Saxena P. et al. Relevance of tidal heating on large TNOs. Icarus, December 2017.
Searching for alien life, a new study from NASA suggests that some icy worlds in our outer solar system, including Pluto, Eris and other trans-Neptunian objects (TNOs) may harbor liquid water oceans beneath the surface. These frigid worlds are too cold to have liquid water on their surfaces, where temperatures are usually below minus 200 degrees. But new evidence shows that there may have layers of liquid water beneath their icy crusts. Underground oceans have been previously suggested in a number of icy worlds such as the Saturn satellites Titan and Enceladus. It is considered that these subsurface oceans stay liquid as a result of a mechanism called "tidal heating." The powerful gravitational pull of these worlds' giant parent planets result in the stretch and flex of their interiors which heat up because of the friction. The NASA team used the equations for tidal heating and calculated its contribution to the “heat budget” for a wide variety of discovered and hypothetical TNO-moon systems. Their analyses revealed that tidal heating can be a tipping point that may have preserved oceans of liquid water beneath the surface of large TNOs like Pluto and Eris to the present day. Tidal heating is believed to be only a "tipping point" as there's another factor in play: the heat produced by the decay of the objects' radioactive elements. These subsurface oceans are potential reservoirs of water and life, which are two critical elements for extraterrestrial life. This study further supports the idea that our solar system may harbor many more potentially habitable worlds than previously thought.
Noah D. et al. This time it’s personal: the memory benefit of hearing oneself. Memory, December 2017.
A new study found that the dual effect of both speaking and hearing helps encode the memory more strongly, hence the act of reading and speaking text aloud is a generally more effective way to remember information than reading it silently or just hearing it read aloud. The study recruited 95 college students, asking them to remember as many words as possible from a list of 160 words. In one session, they read a list of words into a microphone, then returned two weeks later for a follow-up. In some cases, the participants read the words presented to them aloud, while in others, they either heard their own recorded voice played back to them, heard recordings of others reading the words, or read the words silently to themselves. Afterward, they were tested to see how much they remembered from the list. The participants remembered more words if they had read them aloud compared to all other conditions, even the one where people heard their own voices reading the words. Hearing your own voice seem to add a substantial improvement on memory. This could stem from synergistic interactions of two biological processes. First, motor processing cues are activated as a result of the act of speaking aloud because your mouth is physically mouthing the words. Second, your auditory processing is also activated because you’re hearing the words, and in addition to hearing words, you’re hearing them in your own voice. It is also possible that production is more memorable at a higher cognitive level because it includes a distinctive, self-referential component. These observations emphasize the invaluable role of rehearsals in learning and remembering. In summary, reading aloud in the moment is a very effective memory tool.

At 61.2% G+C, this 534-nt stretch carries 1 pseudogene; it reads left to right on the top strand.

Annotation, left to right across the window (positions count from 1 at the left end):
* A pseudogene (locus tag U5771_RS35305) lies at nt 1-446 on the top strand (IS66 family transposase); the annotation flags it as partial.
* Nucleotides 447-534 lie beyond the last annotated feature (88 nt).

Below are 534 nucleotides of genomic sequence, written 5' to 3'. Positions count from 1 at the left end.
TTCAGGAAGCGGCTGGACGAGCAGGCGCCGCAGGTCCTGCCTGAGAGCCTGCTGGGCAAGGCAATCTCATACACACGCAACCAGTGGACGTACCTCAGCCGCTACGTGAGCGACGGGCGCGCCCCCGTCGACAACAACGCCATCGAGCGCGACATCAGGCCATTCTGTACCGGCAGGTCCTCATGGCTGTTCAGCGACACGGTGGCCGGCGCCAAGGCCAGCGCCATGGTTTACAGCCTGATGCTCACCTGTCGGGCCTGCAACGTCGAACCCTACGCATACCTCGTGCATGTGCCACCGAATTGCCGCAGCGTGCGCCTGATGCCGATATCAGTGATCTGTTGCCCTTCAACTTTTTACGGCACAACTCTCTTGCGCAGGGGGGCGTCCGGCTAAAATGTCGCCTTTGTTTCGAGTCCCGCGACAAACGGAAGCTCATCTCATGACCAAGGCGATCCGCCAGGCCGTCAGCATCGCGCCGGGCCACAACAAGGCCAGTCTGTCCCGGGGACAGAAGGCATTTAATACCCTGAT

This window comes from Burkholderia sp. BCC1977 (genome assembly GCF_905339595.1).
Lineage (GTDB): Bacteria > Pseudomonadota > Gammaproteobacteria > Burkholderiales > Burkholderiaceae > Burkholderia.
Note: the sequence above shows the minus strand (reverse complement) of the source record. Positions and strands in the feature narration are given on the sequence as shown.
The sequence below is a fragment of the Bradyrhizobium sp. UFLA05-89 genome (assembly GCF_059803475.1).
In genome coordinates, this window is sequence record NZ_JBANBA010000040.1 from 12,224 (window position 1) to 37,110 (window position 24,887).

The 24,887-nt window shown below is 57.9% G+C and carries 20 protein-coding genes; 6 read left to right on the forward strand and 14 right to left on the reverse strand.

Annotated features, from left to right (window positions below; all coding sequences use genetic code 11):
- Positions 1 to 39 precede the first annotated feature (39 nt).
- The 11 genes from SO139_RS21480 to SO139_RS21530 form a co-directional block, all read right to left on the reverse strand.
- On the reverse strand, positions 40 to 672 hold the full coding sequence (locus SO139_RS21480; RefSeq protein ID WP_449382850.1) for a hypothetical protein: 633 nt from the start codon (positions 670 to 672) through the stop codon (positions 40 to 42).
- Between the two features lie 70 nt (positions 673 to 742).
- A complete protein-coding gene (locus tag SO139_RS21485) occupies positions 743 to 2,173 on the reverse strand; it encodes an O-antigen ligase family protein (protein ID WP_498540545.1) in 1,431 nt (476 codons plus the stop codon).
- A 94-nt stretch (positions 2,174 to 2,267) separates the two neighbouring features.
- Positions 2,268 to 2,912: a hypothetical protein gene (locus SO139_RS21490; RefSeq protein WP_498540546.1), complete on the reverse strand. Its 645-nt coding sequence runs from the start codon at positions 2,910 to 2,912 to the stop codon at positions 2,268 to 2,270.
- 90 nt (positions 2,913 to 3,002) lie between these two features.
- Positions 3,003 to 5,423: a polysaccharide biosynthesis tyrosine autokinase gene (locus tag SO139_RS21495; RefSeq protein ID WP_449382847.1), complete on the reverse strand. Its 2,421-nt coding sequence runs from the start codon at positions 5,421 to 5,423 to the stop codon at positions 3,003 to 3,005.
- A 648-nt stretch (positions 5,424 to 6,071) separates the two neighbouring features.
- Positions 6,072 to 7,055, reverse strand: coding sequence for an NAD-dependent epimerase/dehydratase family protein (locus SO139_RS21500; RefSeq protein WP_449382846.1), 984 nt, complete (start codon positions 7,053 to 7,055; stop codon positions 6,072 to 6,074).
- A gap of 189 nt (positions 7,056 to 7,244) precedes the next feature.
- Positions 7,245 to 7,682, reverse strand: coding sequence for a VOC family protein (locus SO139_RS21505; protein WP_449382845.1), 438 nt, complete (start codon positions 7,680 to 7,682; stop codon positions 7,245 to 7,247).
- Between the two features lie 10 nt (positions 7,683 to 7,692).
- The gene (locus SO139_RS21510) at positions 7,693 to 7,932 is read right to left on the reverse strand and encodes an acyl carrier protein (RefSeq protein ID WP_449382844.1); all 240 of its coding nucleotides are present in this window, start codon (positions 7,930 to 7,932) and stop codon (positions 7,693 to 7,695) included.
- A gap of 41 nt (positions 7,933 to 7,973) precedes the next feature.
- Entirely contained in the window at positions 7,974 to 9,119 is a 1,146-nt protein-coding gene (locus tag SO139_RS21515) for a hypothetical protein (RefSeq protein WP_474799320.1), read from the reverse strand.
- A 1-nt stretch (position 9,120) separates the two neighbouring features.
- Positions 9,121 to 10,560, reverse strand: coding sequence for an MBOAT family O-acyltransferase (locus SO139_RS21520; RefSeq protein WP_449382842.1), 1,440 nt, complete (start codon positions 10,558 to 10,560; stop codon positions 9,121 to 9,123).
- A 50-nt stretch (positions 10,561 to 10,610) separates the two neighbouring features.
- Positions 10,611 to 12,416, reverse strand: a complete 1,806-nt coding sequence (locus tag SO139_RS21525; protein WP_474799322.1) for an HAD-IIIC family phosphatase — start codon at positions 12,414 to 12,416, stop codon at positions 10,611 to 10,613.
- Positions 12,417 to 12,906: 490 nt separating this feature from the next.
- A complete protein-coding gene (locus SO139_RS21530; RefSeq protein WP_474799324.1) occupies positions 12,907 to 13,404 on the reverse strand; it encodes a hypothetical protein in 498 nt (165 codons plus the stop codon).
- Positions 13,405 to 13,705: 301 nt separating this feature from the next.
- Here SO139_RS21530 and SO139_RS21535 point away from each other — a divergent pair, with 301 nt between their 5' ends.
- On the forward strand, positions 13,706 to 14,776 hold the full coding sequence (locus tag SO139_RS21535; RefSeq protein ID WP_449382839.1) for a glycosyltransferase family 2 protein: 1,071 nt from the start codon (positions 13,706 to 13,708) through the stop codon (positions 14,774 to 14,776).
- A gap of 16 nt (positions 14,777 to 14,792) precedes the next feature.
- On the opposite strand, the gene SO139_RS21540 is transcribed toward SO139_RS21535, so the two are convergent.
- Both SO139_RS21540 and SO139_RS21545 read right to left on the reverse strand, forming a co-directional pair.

Kelly NJ et al. Hypoxia activates cadherin-22 synthesis via eIF4E2 to drive cancer cell migration, invasion and adhesion. Oncogene, October 2017.
Scientists found a way to decrease the spread of cancer by hindering a protein that keeps tumor cells together and allows them to invade tissues. Tumors that have outgrown their blood supply, and are therefore deprived of oxygen, are the most difficult to treat, as the cells within are capable of spreading rapidly and doing the most tissue damage. Consequently, higher levels of hypoxia in a tumor are strongly linked to poor survival rates in cancer patients. Analyzing over a hundred breast and brain cancer patient tumor samples, researchers found that the more the tumor was deprived of oxygen (also called hypoxic), the more cadherin-22 gene was expressed in it. They also found that the more cadherin-22 is expressed in a tumor, the more advanced the cancer stage and the worse the prognosis is estimated for the patients. Cadherin-22 is located on cell surfaces, allowing hypoxic cancer cells to stick together and migrate collectively as a group. When researchers genetically removed cadherin-22 from the cultured cancer cells in the hypoxia conditions in the lab, they found a dramatic reduction in migration and invasion rates of breast and brain cancer cells by up to 90 percent. This study highlights cadherin-22 as a potential new target of cancer therapy and leaves the challenge for cancer biologists to find a treatment or a drug that can block cadherin-22 to potentially prevent cancer cells from moving, invading and metastasizing.